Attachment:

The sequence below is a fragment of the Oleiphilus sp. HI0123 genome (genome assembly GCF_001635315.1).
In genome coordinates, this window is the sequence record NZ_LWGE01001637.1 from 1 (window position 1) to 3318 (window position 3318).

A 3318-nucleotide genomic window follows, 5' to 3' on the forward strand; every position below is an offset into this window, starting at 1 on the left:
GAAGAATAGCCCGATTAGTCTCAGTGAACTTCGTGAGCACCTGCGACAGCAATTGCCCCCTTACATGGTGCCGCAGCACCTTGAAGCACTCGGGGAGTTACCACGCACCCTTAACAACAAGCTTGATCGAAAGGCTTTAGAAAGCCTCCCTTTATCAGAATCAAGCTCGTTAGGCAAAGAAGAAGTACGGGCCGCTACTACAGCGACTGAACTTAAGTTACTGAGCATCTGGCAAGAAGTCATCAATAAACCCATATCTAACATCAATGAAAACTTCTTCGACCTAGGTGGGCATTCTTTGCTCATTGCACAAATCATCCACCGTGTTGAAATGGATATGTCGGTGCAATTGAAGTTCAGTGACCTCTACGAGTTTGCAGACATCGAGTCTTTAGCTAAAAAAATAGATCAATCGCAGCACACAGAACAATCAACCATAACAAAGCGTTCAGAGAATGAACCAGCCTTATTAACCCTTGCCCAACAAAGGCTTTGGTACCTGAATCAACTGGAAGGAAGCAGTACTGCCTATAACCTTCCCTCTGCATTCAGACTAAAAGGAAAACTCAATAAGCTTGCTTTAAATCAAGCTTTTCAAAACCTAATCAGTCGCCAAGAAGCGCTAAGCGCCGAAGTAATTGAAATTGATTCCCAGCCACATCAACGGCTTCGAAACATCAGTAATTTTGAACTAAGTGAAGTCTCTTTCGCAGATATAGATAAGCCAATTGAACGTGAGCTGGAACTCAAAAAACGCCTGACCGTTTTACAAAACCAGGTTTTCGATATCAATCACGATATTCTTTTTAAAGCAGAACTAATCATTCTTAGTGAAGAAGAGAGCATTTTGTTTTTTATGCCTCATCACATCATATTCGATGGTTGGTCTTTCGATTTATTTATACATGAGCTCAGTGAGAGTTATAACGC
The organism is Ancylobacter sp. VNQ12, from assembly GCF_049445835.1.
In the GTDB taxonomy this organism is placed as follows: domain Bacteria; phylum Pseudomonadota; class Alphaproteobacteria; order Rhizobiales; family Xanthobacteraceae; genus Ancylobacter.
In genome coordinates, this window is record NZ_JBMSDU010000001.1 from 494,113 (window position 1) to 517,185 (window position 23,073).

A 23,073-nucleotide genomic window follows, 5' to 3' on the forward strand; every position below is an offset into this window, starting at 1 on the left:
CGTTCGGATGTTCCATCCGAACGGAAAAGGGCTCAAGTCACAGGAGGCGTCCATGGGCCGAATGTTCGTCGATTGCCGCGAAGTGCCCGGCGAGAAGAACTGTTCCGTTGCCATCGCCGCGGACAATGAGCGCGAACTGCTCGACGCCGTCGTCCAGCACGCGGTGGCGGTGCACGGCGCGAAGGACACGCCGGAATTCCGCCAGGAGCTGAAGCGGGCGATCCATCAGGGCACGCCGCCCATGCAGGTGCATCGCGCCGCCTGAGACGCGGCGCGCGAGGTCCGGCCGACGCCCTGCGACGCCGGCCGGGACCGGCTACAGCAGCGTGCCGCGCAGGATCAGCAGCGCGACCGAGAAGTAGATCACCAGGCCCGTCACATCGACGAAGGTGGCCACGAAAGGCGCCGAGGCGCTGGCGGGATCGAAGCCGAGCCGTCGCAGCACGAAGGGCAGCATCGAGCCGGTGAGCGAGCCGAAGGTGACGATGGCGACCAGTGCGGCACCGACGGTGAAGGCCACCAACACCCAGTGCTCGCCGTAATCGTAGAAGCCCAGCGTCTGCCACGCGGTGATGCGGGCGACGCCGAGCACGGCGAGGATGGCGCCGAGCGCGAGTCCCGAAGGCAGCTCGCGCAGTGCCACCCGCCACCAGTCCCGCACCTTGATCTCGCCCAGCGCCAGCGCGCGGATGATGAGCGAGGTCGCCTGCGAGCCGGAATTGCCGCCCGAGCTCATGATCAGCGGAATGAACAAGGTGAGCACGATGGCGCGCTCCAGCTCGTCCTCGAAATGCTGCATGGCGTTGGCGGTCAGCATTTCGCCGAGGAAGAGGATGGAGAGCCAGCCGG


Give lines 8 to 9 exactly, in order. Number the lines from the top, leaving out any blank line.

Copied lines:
A 23,073-nucleotide genomic window follows, 5' to 3' on the forward strand; every position below is an offset into this window, starting at 1 on the left:
CGTTCGGATGTTCCATCCGAACGGAAAAGGGCTCAAGTCACAGGAGGCGTCCATGGGCCGAATGTTCGTCGATTGCCGCGAAGTGCCCGGCGAGAAGAACTGTTCCGTTGCCATCGCCGCGGACAATGAGCGCGAACTGCTCGACGCCGTCGTCCAGCACGCGGTGGCGGTGCACGGCGCGAAGGACACGCCGGAATTCCGCCAGGAGCTGAAGCGGGCGATCCATCAGGGCACGCCGCCCATGCAGGTGCATCGCGCCGCCTGAGACGCGGCGCGCGAGGTCCGGCCGACGCCCTGCGACGCCGGCCGGGACCGGCTACAGCAGCGTGCCGCGCAGGATCAGCAGCGCGACCGAGAAGTAGATCACCAGGCCCGTCACATCGACGAAGGTGGCCACGAAAGGCGCCGAGGCGCTGGCGGGATCGAAGCCGAGCCGTCGCAGCACGAAGGGCAGCATCGAGCCGGTGAGCGAGCCGAAGGTGACGATGGCGACCAGTGCGGCACCGACGGTGAAGGCCACCAACACCCAGTGCTCGCCGTAATCGTAGAAGCCCAGCGTCTGCCACGCGGTGATGCGGGCGACGCCGAGCACGGCGAGGATGGCGCCGAGCGCGAGTCCCGAAGGCAGCTCGCGCAGTGCCACCCGCCACCAGTCCCGCACCTTGATCTCGCCCAGCGCCAGCGCGCGGATGATGAGCGAGGTCGCCTGCGAGCCGGAATTGCCGCCCGAGCTCATGATCAGCGGAATGAACAAGGTGAGCACGATGGCGCGCTCCAGCTCGTCCTCGAAATGCTGCATGGCGTTGGCGGTCAGCATTTCGCCGAGGAAGAGGATGGAGAGCCAGCCGG